Second, I was interested in the expansion of the Exploration Pillar and the abstracted mechanics of Supply from the outset. Here, I want to stress that my verdict is still out for a number of reasons:
  • I only had a chance to skim the rules when the PDFs came out (which was a while ago, obviously) and have not had time to read deeply, since.
  • At first glance, they seem somewhat reliant on random encounters. I am not a fan of random encounters, I'm more a GM that likes even seemingly-random encounters to be somewhere for a reason. But in retrospect, I'm not sure what else I could have expected. So this is not a condemnation, just a realization that maybe what I'm looking for cannot be found.
  • But, on the other hand, the link I thought I saw between the Rest Economy and Supply (which, if I understand it, is basically the requirement that if you want to laze the day away with an extra long rest, you need to burn a bunch of Supply... or acquire Fatigue) is interesting and thought provoking.
  • Finally, I'm a little concerned that Exploration needs to be a near-constant presence, or the classes and options that rely on it become unviable. I.e., if my campaign structure is that levels 1-2 are in a town, levels 3-4 are exploration outside, levels 5-6 are in a big city, etc, does playing a Ranger or taking any knacks that focus on exploration make sense? Maybe, maybe not, but it's a concern and potentially exerts a lot of force over how I have to think about arcs, etc.
Basically, I need to read and very carefully consider the whole ruleset for Exploration and think carefully about what options it opens up for me, what options it shuts down, and whether my ideas for games fit comfortably with it.
 



delericho

Legend
I haven't had a chance to read any of Level Up as yet. But I'm mostly interested in seeing what they've done with the Exploration and Interaction pillars - those were, IMO, largely uncooked in 5e, so I'm hoping for an upgrade.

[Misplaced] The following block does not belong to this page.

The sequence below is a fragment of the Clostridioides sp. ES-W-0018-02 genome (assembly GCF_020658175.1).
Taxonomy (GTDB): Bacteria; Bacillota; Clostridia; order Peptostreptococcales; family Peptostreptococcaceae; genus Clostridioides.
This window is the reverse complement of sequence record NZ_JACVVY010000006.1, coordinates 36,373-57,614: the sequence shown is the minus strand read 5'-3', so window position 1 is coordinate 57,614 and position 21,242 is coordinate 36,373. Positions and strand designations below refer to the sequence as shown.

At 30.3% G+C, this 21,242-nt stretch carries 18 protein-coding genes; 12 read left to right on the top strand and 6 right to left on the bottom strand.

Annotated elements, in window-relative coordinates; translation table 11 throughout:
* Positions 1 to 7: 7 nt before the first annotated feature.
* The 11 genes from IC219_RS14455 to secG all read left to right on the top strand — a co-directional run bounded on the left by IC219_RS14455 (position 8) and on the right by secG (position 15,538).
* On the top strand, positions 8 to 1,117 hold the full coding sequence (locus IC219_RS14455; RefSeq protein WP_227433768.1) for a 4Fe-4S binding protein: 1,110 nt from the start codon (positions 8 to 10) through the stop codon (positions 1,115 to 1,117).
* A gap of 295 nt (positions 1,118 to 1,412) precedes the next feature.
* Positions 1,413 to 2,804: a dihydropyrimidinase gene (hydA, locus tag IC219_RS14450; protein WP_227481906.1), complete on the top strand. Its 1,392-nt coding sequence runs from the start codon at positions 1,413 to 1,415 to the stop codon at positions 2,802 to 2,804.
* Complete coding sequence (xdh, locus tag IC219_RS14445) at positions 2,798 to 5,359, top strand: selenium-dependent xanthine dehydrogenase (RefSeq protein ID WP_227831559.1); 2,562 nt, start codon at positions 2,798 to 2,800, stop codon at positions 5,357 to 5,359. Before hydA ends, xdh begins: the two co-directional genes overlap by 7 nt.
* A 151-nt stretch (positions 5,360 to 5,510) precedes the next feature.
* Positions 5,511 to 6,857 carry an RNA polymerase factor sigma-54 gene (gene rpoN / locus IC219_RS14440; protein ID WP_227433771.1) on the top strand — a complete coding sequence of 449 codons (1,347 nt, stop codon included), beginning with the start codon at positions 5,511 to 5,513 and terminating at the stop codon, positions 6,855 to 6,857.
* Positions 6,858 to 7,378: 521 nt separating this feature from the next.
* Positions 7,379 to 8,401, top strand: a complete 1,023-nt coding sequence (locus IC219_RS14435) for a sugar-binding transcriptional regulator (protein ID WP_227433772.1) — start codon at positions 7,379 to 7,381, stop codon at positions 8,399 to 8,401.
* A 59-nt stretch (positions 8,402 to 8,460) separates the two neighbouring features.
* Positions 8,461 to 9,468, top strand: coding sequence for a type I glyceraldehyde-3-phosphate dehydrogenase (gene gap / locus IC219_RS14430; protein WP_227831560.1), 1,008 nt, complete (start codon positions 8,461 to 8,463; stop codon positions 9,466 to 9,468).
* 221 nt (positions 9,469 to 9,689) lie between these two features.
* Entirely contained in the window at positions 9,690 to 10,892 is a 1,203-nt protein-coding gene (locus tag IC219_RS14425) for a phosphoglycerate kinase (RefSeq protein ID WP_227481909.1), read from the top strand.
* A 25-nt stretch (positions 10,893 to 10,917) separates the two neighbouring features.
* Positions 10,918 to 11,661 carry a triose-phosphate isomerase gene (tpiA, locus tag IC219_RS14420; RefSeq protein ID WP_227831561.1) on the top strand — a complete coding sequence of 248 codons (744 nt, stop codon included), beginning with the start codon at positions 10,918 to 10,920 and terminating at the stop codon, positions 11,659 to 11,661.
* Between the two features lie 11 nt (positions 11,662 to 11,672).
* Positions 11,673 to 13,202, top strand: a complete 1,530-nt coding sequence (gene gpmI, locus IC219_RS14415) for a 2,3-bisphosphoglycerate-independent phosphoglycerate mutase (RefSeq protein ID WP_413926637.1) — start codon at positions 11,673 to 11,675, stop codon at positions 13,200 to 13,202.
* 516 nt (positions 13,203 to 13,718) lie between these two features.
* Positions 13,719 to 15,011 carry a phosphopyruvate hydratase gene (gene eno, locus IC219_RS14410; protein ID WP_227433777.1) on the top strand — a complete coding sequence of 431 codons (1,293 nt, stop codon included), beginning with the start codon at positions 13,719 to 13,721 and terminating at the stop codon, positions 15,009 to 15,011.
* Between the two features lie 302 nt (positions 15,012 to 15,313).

Jahydin

Hero
@Retreater
Thanks for starting this thread. I've been really curious what others have to say. Level Up is a really cool idea, but ultimately went all in with Ruins of Symbaroum (5E) due to familiarity and dark tone.
 

I've been interested in A5E since it was announced. The playtest only added to that interest. For me that interest was stoked because I like 5e as a framework, but I wanted a bit added to that framework.

My regular group though was interested, but not overly so.

So what I've done is go through the the books and did side by side comparisons for my group. I focused on character creation, the classes, the spells, and monster. I went through them and detailed the the O5E and A5E features and changes then talked with my group. Most changes we liked. Some we didn't (irresistible dance I'm staring at you). But overall we agreed the changes, even small were worth it.

Once we did that we looked at some of the new stuff, like journey mechanics. Again most of them we liked.

So overall we're all now very excited to fully switch over (we agreed to wait till this campaign is done)

Here's the things we like the most:
  • A more granular character creation: The Heritage/Culture option makes character creation a bit more engaging.
  • Character classes that are more fleshed out: The added non-combat options really give the classes more life. My group made a test party and one of my characters made a Berserker that was the party's face and it worked. Classes don't feel like combat machines with utility options added as an afterthought.
  • Exploration/Journey Mechanics: As a DM trying to make journeys interesting in O5E has always been work. Some classes can tend to steal the limelight. The new rules give a much better framework for keeping the players interested in a long journey.
  • Magic: A5E reworked most spells. Some of them saw nerfed power (some good, some bad), some saw increased power, but most saw greater utility, especially with the addition of rare spells.
  • Combat Maneuvers: This is a big one for most of my group, giving more tactical options to melee characters is exciting.
  • Monsters: I know you mentioned that the monsters don't have certain options you liked (such as recharge abilities), but they're actually pretty different. However the differences are often in small ways that may not be readily visible. Despite not switching over yet I have used some new monsters and overall much prefer them.
  • Encounter Design: As a DM I hate the O5E encounter design mechanics and math. I've always felt like it's too different from the CR system built in 3E for it to really use that name and they should have just designed a new set of mechanics. Playing around with the rebalanced rules in A5E has walked back most of my criticisms. It's easier to use and makes way more sense than the base mechanics.